The Nurse’s First Day of Work

The first day of work as a nurse introduces a new student nurse or newly licensed nurse to the complex world of professional nursing. Occupational nursing, working for a living in the field of nursing and medical care, is a different challenge than merely answering test questions and performing nursing tasks for a limited number of patients and cases in a minute capsule of time. Putting on a show for a teacher or clinical preceptor is not as tiring as doing nursing tasks all day for inconsiderate or indifferent patients.

For new nurses, all too soon, after their first day, the workday becomes a repetitive chain of days that some new nurses find daunting. Nursing school wasn’t this much work!
Practical experience is what makes the most difference, in career nursing, because people are behaviorally trained to do what they have done before. Therefore, a nurse is best qualified who has done the same thing, medically speaking, for patients, over and over again.

Volunteer nursing experience and even intern duty at clinics can count. A nurse seeking work will want to demonstrate the most diverse and complete work history they can. The most complete medical knowledge level, and the most important skills are the accomplishments that nursing facilities and hospitals look for. A nursing home or hospital ward has enough of one thing, they are looking to fill a gap in skills, time schedule, or bedside manner.
A nurse coming into their first shift or first week of work, must understand that they are now the question “answerers” than the question-askers. people depend on them not only to do the right thing, but to say the right thing, and write the right thing in the chart. Nurses should get the knack early of writing vitals details of patients on little memo books or remembering case details all the way to the end of the shifts when it comes time to chart the patient responses. Keeping track of several different projects a day, even per patient, is a norm that new nurses must acclimatize themselves to. No nursing day on the job will be the same.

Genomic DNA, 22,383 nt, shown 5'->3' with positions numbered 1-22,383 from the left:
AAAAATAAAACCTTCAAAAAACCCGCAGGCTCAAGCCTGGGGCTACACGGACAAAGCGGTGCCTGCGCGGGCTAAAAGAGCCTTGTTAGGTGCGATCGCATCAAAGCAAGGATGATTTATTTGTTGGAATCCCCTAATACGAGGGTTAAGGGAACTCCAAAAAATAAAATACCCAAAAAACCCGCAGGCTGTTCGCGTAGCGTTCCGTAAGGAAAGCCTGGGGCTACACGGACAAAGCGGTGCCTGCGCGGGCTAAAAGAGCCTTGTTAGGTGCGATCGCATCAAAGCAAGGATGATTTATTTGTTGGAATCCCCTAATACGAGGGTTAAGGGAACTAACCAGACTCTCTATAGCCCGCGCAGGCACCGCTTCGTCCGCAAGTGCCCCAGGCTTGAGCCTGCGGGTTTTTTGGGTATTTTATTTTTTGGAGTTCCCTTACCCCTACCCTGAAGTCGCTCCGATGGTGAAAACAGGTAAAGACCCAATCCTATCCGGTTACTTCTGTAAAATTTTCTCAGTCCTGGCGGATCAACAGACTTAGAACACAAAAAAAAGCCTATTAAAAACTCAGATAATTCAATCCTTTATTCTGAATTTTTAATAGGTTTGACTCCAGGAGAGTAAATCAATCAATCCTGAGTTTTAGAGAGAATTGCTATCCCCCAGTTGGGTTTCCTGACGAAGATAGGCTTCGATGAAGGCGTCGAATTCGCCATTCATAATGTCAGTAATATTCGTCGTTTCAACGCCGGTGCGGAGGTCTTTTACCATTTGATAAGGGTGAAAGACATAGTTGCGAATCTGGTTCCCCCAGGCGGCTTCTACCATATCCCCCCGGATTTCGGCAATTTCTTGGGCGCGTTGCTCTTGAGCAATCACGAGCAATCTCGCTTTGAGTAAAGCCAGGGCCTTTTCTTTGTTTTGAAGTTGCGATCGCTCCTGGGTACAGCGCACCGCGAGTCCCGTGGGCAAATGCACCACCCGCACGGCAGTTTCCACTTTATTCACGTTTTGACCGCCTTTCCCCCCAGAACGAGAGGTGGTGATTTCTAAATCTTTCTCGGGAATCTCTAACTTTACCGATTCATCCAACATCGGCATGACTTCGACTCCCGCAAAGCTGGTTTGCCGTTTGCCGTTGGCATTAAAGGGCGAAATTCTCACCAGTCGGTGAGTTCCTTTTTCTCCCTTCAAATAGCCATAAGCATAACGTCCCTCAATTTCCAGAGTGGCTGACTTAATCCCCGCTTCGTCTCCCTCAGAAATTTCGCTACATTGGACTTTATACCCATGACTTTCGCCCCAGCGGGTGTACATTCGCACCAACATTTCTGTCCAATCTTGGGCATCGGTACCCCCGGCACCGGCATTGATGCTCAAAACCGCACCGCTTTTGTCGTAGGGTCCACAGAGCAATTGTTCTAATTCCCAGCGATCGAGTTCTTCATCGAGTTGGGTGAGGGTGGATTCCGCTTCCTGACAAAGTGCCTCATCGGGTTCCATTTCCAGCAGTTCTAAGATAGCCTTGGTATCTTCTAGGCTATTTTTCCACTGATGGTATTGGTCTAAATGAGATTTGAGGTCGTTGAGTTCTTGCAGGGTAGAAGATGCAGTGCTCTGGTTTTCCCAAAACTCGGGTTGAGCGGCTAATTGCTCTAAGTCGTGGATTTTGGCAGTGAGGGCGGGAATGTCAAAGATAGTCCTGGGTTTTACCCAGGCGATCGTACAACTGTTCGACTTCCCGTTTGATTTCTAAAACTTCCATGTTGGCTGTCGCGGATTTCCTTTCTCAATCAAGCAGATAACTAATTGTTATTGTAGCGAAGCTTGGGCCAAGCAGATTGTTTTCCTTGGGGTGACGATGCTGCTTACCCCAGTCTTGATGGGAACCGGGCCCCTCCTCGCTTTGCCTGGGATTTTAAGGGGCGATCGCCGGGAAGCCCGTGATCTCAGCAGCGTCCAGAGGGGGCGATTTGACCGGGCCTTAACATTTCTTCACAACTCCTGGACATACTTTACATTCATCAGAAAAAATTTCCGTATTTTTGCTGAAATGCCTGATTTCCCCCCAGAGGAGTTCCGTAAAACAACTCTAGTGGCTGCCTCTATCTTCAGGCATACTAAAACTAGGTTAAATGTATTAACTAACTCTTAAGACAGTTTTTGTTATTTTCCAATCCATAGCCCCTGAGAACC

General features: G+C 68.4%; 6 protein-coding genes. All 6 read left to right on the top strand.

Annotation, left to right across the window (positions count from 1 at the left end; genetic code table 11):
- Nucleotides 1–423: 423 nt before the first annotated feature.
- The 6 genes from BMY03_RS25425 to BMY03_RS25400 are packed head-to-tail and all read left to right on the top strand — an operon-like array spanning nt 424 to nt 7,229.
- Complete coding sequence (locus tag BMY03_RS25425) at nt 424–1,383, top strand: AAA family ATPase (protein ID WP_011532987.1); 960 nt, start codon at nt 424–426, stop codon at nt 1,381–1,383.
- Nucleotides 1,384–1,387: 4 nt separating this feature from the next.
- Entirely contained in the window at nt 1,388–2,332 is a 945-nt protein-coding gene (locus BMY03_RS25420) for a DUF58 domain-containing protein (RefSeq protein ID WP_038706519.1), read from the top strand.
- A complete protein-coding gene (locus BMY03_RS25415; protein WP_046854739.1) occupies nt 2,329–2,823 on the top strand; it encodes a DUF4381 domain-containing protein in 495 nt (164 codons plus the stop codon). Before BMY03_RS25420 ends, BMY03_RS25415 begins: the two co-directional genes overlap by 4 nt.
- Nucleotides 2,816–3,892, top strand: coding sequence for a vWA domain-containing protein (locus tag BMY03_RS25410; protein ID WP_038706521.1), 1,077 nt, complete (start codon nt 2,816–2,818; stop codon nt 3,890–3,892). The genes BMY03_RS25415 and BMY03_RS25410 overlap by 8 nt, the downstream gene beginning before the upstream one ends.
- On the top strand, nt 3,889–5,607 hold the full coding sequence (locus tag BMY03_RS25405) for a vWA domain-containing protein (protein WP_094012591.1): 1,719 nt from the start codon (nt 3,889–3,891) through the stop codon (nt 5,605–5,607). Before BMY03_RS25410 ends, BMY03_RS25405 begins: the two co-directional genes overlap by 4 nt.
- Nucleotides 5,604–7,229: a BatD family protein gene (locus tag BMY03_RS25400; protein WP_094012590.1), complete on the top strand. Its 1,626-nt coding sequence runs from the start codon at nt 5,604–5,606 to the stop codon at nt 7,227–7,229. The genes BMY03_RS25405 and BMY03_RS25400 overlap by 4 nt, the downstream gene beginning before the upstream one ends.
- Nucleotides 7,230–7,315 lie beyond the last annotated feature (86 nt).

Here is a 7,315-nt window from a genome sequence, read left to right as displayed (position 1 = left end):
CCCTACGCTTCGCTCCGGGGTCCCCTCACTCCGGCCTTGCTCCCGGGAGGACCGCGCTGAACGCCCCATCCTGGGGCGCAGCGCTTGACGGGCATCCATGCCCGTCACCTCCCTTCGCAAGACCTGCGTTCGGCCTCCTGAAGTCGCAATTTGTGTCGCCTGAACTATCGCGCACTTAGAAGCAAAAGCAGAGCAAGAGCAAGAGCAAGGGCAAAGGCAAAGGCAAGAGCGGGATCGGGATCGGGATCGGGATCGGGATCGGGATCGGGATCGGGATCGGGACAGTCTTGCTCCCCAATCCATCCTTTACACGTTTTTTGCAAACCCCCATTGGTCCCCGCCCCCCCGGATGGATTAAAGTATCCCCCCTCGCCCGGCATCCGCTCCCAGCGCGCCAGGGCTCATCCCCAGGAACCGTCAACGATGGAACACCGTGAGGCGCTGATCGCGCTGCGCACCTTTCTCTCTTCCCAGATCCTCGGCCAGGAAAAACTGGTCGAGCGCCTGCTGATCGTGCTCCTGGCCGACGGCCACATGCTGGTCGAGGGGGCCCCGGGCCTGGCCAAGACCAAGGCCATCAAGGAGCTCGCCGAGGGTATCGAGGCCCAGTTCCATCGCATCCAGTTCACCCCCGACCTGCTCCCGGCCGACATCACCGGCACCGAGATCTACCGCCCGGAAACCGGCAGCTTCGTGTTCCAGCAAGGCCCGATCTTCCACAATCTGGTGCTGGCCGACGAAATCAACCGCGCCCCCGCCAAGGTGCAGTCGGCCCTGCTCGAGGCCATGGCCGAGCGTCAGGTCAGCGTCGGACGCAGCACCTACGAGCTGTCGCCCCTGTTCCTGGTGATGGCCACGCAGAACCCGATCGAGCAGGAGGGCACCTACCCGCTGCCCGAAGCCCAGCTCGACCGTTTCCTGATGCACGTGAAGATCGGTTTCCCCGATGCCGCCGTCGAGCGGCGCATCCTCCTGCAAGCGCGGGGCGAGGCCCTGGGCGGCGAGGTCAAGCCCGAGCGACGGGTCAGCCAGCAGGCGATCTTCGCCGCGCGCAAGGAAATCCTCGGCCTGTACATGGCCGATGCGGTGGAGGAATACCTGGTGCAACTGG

The new nurse should take in the data and treatment information they are given. Follow a single patient until you learn their medication schedule and care approaches. Nurses should use this time to observe all the things they can’t know from a patient’s medical chart, such as patient personality, manner, typical responses to questions.

The new nurse should show a minimum of argumentativeness, resistance to the process, or possession of too much superior work knowledge. The new nurse should understand that all the nurses she or he is working with have all gone through the process of getting to know the workplace and getting to know the patients and the staff procedures.

A new nurse should be watchful or ways they can improve on present nurse performers. The facility has hired new staff for a reason. Either they have worked the present staff to death, or you many nursing personnel have left. Local hiring pools give rise to dips and valleys in talent, and nurses may be working other jobs and not be available for all the shifts they are scheduled to work. The new nurse should make it look as attractive as possible for the facility to schedule them as much as possible.

The myth of a “nursing shortage” has come about for a reason. The fact is, nursing work weeks are set up to give nurses a break between long and arduous shifts. The anxiety and stamina that takes its toll on a nurse during the work week needs to fade away. A nurse needs time, sleep, and relaxation to unwind. The biggest advantage that a new nurse can bring to the table is their youth. The fact is, new nurses with strength and stamina to withstand long shifts of repetitive tasks and minute details are in demand. These nurses don’t come around every day. The best nurses get snapped up.